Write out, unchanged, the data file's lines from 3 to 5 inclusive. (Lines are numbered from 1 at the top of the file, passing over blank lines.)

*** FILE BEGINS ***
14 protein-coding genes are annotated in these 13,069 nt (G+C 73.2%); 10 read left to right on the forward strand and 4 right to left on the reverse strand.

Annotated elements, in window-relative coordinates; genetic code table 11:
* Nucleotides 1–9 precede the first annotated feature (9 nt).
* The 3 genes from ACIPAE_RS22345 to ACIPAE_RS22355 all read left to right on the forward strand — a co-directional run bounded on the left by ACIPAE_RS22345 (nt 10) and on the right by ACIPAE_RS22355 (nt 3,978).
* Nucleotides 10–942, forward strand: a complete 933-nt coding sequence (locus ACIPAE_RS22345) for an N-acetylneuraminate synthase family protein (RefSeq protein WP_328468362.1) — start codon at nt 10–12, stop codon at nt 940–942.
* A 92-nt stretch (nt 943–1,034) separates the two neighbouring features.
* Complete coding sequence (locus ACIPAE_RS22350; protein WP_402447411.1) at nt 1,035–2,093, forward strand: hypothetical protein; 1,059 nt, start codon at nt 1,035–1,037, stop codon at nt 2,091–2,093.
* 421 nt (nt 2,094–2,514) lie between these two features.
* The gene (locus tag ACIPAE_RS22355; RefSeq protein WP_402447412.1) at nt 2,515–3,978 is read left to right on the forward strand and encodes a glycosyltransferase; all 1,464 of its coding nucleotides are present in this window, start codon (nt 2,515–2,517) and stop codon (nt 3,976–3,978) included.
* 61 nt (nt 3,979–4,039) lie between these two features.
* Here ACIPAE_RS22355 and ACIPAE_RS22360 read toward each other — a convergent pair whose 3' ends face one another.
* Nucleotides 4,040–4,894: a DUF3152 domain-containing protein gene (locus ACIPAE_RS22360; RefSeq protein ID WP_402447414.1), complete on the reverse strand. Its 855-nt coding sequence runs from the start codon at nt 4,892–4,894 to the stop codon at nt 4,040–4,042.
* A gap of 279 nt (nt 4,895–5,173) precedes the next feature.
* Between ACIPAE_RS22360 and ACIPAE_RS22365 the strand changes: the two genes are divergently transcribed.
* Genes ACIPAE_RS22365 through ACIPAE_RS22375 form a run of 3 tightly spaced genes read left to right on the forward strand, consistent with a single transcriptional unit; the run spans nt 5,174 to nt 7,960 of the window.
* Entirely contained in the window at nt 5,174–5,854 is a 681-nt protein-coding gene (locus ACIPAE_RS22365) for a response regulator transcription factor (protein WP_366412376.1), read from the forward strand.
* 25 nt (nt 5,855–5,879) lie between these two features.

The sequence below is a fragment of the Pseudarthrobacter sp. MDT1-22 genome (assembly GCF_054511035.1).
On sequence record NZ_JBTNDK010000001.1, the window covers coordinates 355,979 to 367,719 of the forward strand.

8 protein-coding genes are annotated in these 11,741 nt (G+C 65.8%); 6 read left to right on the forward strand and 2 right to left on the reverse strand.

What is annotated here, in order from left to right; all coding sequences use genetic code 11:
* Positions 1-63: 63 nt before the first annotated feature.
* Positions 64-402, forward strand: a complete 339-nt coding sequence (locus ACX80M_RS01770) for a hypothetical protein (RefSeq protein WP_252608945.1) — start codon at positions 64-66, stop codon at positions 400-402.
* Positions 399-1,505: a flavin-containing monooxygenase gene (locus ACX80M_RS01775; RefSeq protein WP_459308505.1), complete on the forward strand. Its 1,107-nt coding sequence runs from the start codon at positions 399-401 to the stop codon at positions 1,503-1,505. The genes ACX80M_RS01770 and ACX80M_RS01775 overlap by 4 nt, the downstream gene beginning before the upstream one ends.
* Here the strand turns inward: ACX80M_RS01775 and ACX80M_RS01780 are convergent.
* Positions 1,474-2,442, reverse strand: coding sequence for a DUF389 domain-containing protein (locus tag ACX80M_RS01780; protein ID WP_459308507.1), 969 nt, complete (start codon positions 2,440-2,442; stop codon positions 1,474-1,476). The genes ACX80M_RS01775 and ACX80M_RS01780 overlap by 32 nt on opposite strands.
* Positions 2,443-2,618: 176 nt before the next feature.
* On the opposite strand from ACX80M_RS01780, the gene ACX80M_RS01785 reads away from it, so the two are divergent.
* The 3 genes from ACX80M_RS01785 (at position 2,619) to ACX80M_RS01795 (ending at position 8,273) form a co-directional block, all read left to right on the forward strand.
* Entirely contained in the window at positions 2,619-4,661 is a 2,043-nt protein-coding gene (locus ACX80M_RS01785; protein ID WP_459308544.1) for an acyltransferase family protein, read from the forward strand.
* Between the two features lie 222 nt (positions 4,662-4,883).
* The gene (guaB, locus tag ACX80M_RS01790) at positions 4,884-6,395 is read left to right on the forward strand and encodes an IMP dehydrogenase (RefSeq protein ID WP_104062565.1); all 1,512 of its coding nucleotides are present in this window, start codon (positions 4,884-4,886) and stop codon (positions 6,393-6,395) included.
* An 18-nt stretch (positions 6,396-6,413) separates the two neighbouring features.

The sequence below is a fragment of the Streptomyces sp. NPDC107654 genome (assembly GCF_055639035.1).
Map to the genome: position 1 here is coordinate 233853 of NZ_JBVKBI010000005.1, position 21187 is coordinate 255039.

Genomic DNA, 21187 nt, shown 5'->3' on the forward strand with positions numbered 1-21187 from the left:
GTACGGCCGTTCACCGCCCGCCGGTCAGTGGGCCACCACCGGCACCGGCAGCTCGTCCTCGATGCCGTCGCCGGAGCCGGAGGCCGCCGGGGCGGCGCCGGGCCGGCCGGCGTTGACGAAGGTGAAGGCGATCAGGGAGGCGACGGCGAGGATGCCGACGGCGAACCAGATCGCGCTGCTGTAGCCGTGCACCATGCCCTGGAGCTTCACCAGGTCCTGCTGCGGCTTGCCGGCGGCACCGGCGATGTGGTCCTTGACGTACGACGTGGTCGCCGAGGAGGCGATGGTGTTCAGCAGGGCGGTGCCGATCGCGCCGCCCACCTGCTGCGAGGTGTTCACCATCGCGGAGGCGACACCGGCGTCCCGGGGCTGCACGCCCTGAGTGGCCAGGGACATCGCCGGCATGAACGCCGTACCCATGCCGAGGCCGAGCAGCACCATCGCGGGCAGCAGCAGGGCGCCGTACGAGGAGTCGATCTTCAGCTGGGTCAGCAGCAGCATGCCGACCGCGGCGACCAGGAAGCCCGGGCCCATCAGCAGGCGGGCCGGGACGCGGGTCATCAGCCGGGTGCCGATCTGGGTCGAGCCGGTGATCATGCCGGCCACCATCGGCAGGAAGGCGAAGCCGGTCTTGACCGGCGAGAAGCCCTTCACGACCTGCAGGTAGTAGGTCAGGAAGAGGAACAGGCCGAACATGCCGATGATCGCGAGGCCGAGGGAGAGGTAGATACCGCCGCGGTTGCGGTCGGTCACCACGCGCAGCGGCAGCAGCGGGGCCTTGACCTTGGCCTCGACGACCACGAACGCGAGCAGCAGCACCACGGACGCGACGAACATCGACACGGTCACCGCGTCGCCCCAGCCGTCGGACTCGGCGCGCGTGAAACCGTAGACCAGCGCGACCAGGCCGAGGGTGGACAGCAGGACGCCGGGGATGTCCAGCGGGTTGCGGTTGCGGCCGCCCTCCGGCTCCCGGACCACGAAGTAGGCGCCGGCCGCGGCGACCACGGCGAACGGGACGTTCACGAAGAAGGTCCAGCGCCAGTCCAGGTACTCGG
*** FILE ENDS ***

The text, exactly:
* Nucleotides 1–9 precede the first annotated feature (9 nt).
* The 3 genes from ACIPAE_RS22345 to ACIPAE_RS22355 all read left to right on the forward strand — a co-directional run bounded on the left by ACIPAE_RS22345 (nt 10) and on the right by ACIPAE_RS22355 (nt 3,978).
* Nucleotides 10–942, forward strand: a complete 933-nt coding sequence (locus ACIPAE_RS22345) for an N-acetylneuraminate synthase family protein (RefSeq protein WP_328468362.1) — start codon at nt 10–12, stop codon at nt 940–942.